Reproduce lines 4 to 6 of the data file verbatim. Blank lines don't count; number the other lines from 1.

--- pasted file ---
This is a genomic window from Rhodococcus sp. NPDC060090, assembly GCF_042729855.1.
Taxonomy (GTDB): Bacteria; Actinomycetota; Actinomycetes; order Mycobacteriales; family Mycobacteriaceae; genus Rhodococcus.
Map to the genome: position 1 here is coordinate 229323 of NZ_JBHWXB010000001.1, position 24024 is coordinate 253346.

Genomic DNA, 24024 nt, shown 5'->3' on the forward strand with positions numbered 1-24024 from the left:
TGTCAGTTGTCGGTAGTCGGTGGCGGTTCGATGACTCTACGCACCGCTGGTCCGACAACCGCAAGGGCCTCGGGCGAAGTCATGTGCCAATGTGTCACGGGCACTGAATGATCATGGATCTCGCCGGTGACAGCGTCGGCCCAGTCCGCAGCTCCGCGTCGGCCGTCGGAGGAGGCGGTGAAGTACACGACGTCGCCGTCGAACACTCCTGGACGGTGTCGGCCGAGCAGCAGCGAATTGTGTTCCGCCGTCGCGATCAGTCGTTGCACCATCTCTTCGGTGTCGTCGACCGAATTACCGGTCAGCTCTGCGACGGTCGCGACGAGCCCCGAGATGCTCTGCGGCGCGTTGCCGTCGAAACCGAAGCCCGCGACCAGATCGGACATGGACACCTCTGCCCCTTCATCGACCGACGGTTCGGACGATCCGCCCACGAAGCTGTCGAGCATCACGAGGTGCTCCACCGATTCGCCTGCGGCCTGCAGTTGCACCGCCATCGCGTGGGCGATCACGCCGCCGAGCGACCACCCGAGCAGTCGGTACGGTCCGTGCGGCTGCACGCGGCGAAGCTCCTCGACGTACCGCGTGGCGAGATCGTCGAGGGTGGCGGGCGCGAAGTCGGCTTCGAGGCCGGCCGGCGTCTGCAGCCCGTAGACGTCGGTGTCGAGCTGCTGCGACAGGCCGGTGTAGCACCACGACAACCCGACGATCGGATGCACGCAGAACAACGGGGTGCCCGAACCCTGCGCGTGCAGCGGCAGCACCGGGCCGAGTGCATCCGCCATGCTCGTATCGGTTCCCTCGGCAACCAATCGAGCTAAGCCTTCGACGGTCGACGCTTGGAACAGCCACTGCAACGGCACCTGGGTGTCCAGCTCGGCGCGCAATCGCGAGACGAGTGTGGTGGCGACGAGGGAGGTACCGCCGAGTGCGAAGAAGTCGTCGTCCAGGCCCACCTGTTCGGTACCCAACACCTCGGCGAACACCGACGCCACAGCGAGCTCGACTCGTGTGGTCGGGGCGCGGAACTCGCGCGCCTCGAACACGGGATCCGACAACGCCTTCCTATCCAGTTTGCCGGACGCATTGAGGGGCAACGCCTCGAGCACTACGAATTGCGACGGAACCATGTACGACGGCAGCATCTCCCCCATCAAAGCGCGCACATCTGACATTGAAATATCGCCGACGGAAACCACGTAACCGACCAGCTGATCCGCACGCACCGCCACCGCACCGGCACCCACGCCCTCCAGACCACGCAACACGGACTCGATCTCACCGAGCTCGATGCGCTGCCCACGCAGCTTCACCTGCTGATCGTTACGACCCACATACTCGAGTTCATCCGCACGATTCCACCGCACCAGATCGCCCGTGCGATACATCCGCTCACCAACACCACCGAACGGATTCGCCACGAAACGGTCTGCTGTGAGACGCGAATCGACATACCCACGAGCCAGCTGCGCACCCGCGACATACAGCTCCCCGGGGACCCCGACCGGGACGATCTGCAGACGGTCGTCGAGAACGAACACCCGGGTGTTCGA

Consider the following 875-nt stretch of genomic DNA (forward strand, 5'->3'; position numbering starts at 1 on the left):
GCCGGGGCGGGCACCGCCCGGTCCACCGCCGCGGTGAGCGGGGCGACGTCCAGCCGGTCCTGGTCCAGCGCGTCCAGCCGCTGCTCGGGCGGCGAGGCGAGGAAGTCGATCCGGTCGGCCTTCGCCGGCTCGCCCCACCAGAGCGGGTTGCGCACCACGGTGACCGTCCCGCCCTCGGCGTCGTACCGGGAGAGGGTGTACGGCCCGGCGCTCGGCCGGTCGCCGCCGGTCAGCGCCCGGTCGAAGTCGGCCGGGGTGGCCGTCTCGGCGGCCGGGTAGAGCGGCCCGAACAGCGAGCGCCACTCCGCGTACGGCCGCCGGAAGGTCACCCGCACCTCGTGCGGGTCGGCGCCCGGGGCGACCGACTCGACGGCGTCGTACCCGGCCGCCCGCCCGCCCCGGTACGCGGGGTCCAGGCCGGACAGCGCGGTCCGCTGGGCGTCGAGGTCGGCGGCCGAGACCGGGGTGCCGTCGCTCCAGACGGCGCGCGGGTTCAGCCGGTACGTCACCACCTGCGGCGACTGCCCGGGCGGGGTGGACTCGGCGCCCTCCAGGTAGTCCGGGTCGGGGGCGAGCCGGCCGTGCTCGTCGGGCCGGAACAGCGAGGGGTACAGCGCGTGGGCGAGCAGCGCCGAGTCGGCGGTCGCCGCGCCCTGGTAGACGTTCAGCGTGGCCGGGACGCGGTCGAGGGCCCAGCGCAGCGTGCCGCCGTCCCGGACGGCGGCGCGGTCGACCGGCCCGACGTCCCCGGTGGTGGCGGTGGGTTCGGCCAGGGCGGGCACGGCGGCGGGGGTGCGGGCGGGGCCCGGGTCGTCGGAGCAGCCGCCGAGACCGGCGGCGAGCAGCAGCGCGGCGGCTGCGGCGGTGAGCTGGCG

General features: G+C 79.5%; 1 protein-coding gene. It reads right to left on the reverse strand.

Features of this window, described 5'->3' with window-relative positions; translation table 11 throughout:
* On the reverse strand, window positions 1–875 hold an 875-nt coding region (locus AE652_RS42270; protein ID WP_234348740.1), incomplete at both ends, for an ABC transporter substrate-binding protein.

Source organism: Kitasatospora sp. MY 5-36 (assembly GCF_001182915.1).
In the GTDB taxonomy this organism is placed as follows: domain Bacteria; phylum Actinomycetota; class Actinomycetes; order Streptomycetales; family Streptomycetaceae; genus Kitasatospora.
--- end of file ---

Genomic DNA, 24024 nt, shown 5'->3' on the forward strand with positions numbered 1-24024 from the left:
TGTCAGTTGTCGGTAGTCGGTGGCGGTTCGATGACTCTACGCACCGCTGGTCCGACAACCGCAAGGGCCTCGGGCGAAGTCATGTGCCAATGTGTCACGGGCACTGAATGATCATGGATCTCGCCGGTGACAGCGTCGGCCCAGTCCGCAGCTCCGCGTCGGCCGTCGGAGGAGGCGGTGAAGTACACGACGTCGCCGTCGAACACTCCTGGACGGTGTCGGCCGAGCAGCAGCGAATTGTGTTCCGCCGTCGCGATCAGTCGTTGCACCATCTCTTCGGTGTCGTCGACCGAATTACCGGTCAGCTCTGCGACGGTCGCGACGAGCCCCGAGATGCTCTGCGGCGCGTTGCCGTCGAAACCGAAGCCCGCGACCAGATCGGACATGGACACCTCTGCCCCTTCATCGACCGACGGTTCGGACGATCCGCCCACGAAGCTGTCGAGCATCACGAGGTGCTCCACCGATTCGCCTGCGGCCTGCAGTTGCACCGCCATCGCGTGGGCGATCACGCCGCCGAGCGACCACCCGAGCAGTCGGTACGGTCCGTGCGGCTGCACGCGGCGAAGCTCCTCGACGTACCGCGTGGCGAGATCGTCGAGGGTGGCGGGCGCGAAGTCGGCTTCGAGGCCGGCCGGCGTCTGCAGCCCGTAGACGTCGGTGTCGAGCTGCTGCGACAGGCCGGTGTAGCACCACGACAACCCGACGATCGGATGCACGCAGAACAACGGGGTGCCCGAACCCTGCGCGTGCAGCGGCAGCACCGGGCCGAGTGCATCCGCCATGCTCGTATCGGTTCCCTCGGCAACCAATCGAGCTAAGCCTTCGACGGTCGACGCTTGGAACAGCCACTGCAACGGCACCTGGGTGTCCAGCTCGGCGCGCAATCGCGAGACGAGTGTGGTGGCGACGAGGGAGGTACCGCCGAGTGCGAAGAAGTCGTCGTCCAGGCCCACCTGTTCGGTACCCAACACCTCGGCGAACACCGACGCCACAGCGAGCTCGACTCGTGTGGTCGGGGCGCGGAACTCGCGCGCCTCGAACACGGGATCCGACAACGCCTTCCTATCCAGTTTGCCGGACGCATTGAGGGGCAACGCCTCGAGCACTACGAATTGCGACGGAACCATGTACGACGGCAGCATCTCCCCCATCAAAGCGCGCACATCTGACATTGAAATATCGCCGACGGAAACCACGTAACCGACCAGCTGATCCGCACGCACCGCCACCGCACCGGCACCCACGCCCTCCAGACCACGCAACACGGACTCGATCTCACCGAGCTCGATGCGCTGCCCACGCAGCTTCACCTGCTGATCGTTACGACCCACATACTCGAGTTCATCCGCACGATTCCACCGCACCAGATCGCCCGTGCGATACATCCGCTCACCAACACCACCGAACGGATTCGCCACGAAACGGTCTGCTGTGAGACGCGAATCGACATACCCACGAGCCAGCTGCGCACCCGCGACATACAGCTCCCCGGGGACCCCGACCGGGACGATCTGCAGACGGTCGTCGAGAACGAACACCCGGGTGTTCGA

Consider the following 875-nt stretch of genomic DNA (forward strand, 5'->3'; position numbering starts at 1 on the left):